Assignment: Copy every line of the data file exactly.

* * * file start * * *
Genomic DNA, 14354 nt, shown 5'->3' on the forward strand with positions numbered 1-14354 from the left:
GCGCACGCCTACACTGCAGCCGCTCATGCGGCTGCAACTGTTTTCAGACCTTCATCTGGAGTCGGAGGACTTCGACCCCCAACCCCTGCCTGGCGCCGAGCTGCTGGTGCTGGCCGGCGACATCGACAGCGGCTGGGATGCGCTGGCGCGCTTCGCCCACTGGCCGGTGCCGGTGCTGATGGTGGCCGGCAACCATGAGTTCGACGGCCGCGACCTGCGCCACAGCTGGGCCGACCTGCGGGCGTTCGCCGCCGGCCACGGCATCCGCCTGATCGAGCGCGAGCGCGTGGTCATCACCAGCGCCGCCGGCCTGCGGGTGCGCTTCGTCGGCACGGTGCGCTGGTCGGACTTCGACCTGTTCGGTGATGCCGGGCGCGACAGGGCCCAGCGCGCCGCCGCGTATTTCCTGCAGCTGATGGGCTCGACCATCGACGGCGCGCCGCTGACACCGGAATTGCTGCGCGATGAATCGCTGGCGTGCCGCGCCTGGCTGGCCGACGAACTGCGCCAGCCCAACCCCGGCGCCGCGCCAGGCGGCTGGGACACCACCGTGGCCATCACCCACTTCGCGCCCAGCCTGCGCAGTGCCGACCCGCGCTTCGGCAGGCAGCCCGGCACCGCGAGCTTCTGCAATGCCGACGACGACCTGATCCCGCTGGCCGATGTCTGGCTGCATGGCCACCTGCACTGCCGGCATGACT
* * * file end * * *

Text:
Genomic DNA, 14354 nt, shown 5'->3' on the forward strand with positions numbered 1-14354 from the left:
GCGCACGCCTACACTGCAGCCGCTCATGCGGCTGCAACTGTTTTCAGACCTTCATCTGGAGTCGGAGGACTTCGACCCCCAACCCCTGCCTGGCGCCGAGCTGCTGGTGCTGGCCGGCGACATCGACAGCGGCTGGGATGCGCTGGCGCGCTTCGCCCACTGGCCGGTGCCGGTGCTGATGGTGGCCGGCAACCATGAGTTCGACGGCCGCGACCTGCGCCACAGCTGGGCCGACCTGCGGGCGTTCGCCGCCGGCCACGGCATCCGCCTGATCGAGCGCGAGCGCGTGGTCATCACCAGCGCCGCCGGCCTGCGGGTGCGCTTCGTCGGCACGGTGCGCTGGTCGGACTTCGACCTGTTCGGTGATGCCGGGCGCGACAGGGCCCAGCGCGCCGCCGCGTATTTCCTGCAGCTGATGGGCTCGACCATCGACGGCGCGCCGCTGACACCGGAATTGCTGCGCGATGAATCGCTGGCGTGCCGCGCCTGGCTGGCCGACGAACTGCGCCAGCCCAACCCCGGCGCCGCGCCAGGCGGCTGGGACACCACCGTGGCCATCACCCACTTCGCGCCCAGCCTGCGCAGTGCCGACCCGCGCTTCGGCAGGCAGCCCGGCACCGCGAGCTTCTGCAATGCCGACGACGACCTGATCCCGCTGGCCGATGTCTGGCTGCATGGCCACCTGCACTGCCGGCATGACT